Are you offering sealants to all of your patients? 
When it comes to reducing a patient's caries rate, sealants are one of the best lines of defense dental providers can offer. So why is it that many hygienists only suggest them for children, and only on first and second molars? 

Many adults are also prone to occlusal decay on all posterior teeth. Because many patients automatically decline preventive treatment if their insurance doesn't cover it, many hygienists wonder if we should waste precious minutes suggesting treatment that will be ignored. Let's face it, we already have a busy schedule and it seems like more practices are demanding us to work faster. How are we supposed to add sealants to our appointments when some of us are only getting 30 to 40 minutes to complete a prophy? 

I once felt like this, too, but recently I have taken an entirely new approach. I spend a majority of my appointments educating my patients on all areas that pertain to them. I make the same recommendations for my patients that I would make for my family. I have noticed that when I educate my patients and spend an extra minute making sure they understand my suggestions and treatment plans, they respond well to me, and every appointment that follows goes a little bit more smoothly. 

Whenever a hygienist says to me that she or he feels like a salesperson by suggesting treatment that may not be covered by insurance, I always laugh and tell them, that's where they are going wrong. We have to change our attitude. We are not in sales. We are in health care and our main goal is preventing oral diseases.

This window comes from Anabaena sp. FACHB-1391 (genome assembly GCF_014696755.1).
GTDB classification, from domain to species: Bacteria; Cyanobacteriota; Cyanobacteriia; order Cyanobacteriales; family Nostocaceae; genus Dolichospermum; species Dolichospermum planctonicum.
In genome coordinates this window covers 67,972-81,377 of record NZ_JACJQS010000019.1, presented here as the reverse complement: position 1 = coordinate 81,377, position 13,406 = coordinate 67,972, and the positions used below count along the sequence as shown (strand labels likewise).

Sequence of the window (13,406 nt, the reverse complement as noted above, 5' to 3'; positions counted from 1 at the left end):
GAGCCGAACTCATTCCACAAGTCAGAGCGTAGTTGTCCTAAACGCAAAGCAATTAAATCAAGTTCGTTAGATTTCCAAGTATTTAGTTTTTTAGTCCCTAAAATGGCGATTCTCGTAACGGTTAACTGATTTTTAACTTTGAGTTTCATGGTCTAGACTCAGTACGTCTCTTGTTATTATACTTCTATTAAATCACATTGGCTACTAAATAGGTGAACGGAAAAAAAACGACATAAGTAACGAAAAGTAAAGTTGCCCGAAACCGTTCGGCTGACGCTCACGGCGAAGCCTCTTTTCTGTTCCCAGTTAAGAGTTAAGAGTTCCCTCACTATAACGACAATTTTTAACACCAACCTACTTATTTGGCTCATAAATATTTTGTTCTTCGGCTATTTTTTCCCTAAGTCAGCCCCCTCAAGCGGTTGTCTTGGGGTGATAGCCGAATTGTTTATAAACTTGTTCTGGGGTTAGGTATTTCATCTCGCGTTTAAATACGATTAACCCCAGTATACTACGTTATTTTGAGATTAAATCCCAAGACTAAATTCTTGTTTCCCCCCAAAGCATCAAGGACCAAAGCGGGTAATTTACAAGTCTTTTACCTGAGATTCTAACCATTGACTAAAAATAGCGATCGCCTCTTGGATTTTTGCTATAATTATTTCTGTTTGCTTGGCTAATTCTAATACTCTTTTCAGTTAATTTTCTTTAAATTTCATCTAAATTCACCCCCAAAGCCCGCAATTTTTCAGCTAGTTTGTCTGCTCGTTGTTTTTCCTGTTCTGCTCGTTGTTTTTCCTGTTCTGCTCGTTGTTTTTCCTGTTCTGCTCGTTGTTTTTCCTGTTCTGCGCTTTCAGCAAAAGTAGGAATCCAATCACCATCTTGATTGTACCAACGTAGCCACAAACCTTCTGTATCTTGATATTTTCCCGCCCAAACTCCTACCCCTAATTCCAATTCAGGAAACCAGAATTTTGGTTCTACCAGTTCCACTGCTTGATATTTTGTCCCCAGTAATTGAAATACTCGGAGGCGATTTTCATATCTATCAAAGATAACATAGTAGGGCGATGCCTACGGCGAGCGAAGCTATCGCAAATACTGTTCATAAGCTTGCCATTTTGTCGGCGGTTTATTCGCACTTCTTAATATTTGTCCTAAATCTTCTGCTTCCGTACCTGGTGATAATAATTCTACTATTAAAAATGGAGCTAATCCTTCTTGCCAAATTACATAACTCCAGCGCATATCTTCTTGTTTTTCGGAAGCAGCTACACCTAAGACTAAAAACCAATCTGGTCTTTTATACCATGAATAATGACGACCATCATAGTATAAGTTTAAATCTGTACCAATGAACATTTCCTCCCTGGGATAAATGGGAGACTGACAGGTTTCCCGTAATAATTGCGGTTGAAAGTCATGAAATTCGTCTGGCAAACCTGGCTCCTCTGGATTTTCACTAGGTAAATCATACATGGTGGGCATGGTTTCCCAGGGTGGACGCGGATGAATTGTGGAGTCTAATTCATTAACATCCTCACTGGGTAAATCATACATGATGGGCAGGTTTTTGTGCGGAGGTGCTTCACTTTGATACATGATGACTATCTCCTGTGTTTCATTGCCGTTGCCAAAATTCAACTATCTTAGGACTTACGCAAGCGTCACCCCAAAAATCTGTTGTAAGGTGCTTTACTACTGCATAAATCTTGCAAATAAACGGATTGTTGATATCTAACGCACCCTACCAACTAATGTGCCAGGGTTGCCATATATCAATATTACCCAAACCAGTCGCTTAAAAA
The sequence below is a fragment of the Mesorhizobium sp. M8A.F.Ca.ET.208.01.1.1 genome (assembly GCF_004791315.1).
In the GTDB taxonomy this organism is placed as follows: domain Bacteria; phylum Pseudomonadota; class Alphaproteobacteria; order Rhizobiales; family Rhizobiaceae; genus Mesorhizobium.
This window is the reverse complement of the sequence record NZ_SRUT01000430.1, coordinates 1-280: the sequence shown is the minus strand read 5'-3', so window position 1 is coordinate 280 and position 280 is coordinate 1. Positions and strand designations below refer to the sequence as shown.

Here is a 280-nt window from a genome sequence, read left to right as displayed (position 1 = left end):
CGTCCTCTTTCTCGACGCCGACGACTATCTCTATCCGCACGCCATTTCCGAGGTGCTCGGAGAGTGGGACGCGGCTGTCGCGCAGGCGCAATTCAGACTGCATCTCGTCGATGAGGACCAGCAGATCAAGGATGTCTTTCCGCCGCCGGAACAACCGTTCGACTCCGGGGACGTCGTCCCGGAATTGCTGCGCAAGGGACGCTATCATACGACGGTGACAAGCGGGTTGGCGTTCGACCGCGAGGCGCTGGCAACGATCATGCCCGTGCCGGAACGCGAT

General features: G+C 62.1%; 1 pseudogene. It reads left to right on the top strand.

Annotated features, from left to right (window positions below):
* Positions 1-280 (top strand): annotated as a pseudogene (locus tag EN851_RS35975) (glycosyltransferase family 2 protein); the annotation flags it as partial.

It's all in the approach
If I have an adult in my chair and he or she is caries-prone, I spend a minute educating on how to prevent future caries by using sealants on non-filled teeth, and keeping up with regular fluoride treatments. If finances and insurance coverage are a concern, I simply say that the cost for a sealant and fluoride is similar to or less than the copay for a filling. If multiple sealants are needed, I may suggest doing one at time. This is helpful for the patient's finances, and great for us when time is not on our side. This is not a sales technique; it's educating my patient on preventive services that will provide a benefit and save him or her money in the long run. 

I have noticed that if I approach my patients with this attitude, I have a much better acceptance rate and I feel like an educator—not a salesperson. When I feel like my patients are leaving my chair with a little more knowledge than when they came in, I know I have done my job. 

Add value for them—and you
There will always be one or two patients who simply cannot afford preventive treatment that isn't covered. However, don't let those patients hold you back from providing exceptional care for everyone. If we are not offering services or products like sealants, fluoride treatments, prescription toothpastes, and chlorhexidine to our high-caries-risk patients, then we are doing them a disservice and not treating them with the standards of care set by the ADHA. 

If you—like me—work in a busy practice where they keep trying to shave minutes off of your appointments, don't let that hold you back, either. The reason your office manager is shrinking your appointments is because a prophy doesn't produce much. Adding sealants to your appointments will provide you with more production. 

Even though we are not in sales, I do think it's important for hygienists to be aware of our production. Without knowing our worth, how can we ask for a raise or seek a new position in today's competitive job market? Most patients will gladly pay for a sealant instead of a filling, and there really is no reason not to offer sealants to all patients at risk for caries. Adding sealants to our treatment plan is an easy way for us to increase our production, make ourselves more marketable, and better serve our patients who trust us with their oral health. 

Christine Taxin
36 Abington Avenue
Ardsley New York 10502
United States of America